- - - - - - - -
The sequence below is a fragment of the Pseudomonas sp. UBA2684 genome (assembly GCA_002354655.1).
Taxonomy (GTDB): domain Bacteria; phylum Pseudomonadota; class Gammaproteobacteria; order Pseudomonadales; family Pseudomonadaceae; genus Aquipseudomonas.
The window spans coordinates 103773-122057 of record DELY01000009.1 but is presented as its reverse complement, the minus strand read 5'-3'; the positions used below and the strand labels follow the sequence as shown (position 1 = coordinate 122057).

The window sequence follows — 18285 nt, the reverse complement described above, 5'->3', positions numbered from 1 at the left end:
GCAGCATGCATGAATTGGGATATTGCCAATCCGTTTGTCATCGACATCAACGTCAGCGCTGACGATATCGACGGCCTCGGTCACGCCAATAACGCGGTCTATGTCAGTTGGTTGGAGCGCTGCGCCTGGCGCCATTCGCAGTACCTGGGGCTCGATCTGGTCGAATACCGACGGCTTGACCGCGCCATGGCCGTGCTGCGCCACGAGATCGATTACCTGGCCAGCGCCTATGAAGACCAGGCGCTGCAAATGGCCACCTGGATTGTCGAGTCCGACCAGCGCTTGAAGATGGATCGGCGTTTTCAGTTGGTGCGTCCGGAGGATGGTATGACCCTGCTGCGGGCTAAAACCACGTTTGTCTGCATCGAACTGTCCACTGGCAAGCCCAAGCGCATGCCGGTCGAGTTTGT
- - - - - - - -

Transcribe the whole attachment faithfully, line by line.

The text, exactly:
The sequence below is a fragment of the Pseudomonas sp. UBA2684 genome (assembly GCA_002354655.1).
Taxonomy (GTDB): domain Bacteria; phylum Pseudomonadota; class Gammaproteobacteria; order Pseudomonadales; family Pseudomonadaceae; genus Aquipseudomonas.
The window spans coordinates 103773-122057 of record DELY01000009.1 but is presented as its reverse complement, the minus strand read 5'-3'; the positions used below and the strand labels follow the sequence as shown (position 1 = coordinate 122057).

The window sequence follows — 18285 nt, the reverse complement described above, 5'->3', positions numbered from 1 at the left end:
GCAGCATGCATGAATTGGGATATTGCCAATCCGTTTGTCATCGACATCAACGTCAGCGCTGACGATATCGACGGCCTCGGTCACGCCAATAACGCGGTCTATGTCAGTTGGTTGGAGCGCTGCGCCTGGCGCCATTCGCAGTACCTGGGGCTCGATCTGGTCGAATACCGACGGCTTGACCGCGCCATGGCCGTGCTGCGCCACGAGATCGATTACCTGGCCAGCGCCTATGAAGACCAGGCGCTGCAAATGGCCACCTGGATTGTCGAGTCCGACCAGCGCTTGAAGATGGATCGGCGTTTTCAGTTGGTGCGTCCGGAGGATGGTATGACCCTGCTGCGGGCTAAAACCACGTTTGTCTGCATCGAACTGTCCACTGGCAAGCCCAAGCGCATGCCGGTCGAGTTTGT